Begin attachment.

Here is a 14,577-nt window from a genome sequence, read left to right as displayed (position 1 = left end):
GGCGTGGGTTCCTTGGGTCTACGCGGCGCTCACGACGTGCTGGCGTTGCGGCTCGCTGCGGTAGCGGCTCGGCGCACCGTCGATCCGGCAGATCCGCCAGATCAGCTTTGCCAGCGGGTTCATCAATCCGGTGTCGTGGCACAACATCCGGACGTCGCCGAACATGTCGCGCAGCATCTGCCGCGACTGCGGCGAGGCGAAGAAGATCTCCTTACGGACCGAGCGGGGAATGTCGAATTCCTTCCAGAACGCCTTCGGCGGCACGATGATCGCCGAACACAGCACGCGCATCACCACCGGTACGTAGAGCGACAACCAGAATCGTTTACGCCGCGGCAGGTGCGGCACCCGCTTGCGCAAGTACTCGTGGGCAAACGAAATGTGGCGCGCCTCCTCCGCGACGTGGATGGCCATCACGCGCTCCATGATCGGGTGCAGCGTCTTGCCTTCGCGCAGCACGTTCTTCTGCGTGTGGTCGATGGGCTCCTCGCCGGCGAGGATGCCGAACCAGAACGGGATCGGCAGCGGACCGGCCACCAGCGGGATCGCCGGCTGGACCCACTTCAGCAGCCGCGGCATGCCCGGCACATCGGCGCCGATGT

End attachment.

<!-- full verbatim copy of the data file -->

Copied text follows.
Here is a 14,577-nt window from a genome sequence, read left to right as displayed (position 1 = left end):
GGCGTGGGTTCCTTGGGTCTACGCGGCGCTCACGACGTGCTGGCGTTGCGGCTCGCTGCGGTAGCGGCTCGGCGCACCGTCGATCCGGCAGATCCGCCAGATCAGCTTTGCCAGCGGGTTCATCAATCCGGTGTCGTGGCACAACATCCGGACGTCGCCGAACATGTCGCGCAGCATCTGCCGCGACTGCGGCGAGGCGAAGAAGATCTCCTTACGGACCGAGCGGGGAATGTCGAATTCCTTCCAGAACGCCTTCGGCGGCACGATGATCGCCGAACACAGCACGCGCATCACCACCGGTACGTAGAGCGACAACCAGAATCGTTTACGCCGCGGCAGGTGCGGCACCCGCTTGCGCAAGTACTCGTGGGCAAACGAAATGTGGCGCGCCTCCTCCGCGACGTGGATGGCCATCACGCGCTCCATGATCGGGTGCAGCGTCTTGCCTTCGCGCAGCACGTTCTTCTGCGTGTGGTCGATGGGCTCCTCGCCGGCGAGGATGCCGAACCAGAACGGGATCGGCAGCGGACCGGCCACCAGCGGGATCGCCGGCTGGACCCACTTCAGCAGCCGCGGCATGCCCGGCACATCGGCGCCGATGT